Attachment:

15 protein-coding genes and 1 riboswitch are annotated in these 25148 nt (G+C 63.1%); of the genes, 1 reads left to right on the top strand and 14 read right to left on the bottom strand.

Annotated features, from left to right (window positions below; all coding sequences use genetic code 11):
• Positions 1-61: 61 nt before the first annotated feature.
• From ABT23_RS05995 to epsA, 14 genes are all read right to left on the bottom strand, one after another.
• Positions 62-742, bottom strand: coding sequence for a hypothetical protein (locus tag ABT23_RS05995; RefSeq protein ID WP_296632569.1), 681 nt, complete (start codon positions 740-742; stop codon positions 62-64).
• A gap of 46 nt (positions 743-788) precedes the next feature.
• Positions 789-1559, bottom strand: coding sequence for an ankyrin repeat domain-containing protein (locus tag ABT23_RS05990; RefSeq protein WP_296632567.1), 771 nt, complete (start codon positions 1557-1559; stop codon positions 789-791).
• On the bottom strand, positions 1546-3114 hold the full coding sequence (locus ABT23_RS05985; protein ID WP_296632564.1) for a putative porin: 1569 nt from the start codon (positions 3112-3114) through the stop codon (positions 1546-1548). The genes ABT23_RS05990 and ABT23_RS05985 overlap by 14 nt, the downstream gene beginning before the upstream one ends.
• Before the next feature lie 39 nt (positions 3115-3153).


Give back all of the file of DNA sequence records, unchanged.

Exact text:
15 protein-coding genes and 1 riboswitch are annotated in these 25148 nt (G+C 63.1%); of the genes, 1 reads left to right on the top strand and 14 read right to left on the bottom strand.

Annotated features, from left to right (window positions below; all coding sequences use genetic code 11):
• Positions 1-61: 61 nt before the first annotated feature.
• From ABT23_RS05995 to epsA, 14 genes are all read right to left on the bottom strand, one after another.
• Positions 62-742, bottom strand: coding sequence for a hypothetical protein (locus tag ABT23_RS05995; RefSeq protein ID WP_296632569.1), 681 nt, complete (start codon positions 740-742; stop codon positions 62-64).
• A gap of 46 nt (positions 743-788) precedes the next feature.
• Positions 789-1559, bottom strand: coding sequence for an ankyrin repeat domain-containing protein (locus tag ABT23_RS05990; RefSeq protein WP_296632567.1), 771 nt, complete (start codon positions 1557-1559; stop codon positions 789-791).
• On the bottom strand, positions 1546-3114 hold the full coding sequence (locus ABT23_RS05985; protein ID WP_296632564.1) for a putative porin: 1569 nt from the start codon (positions 3112-3114) through the stop codon (positions 1546-1548). The genes ABT23_RS05990 and ABT23_RS05985 overlap by 14 nt, the downstream gene beginning before the upstream one ends.
• Before the next feature lie 39 nt (positions 3115-3153).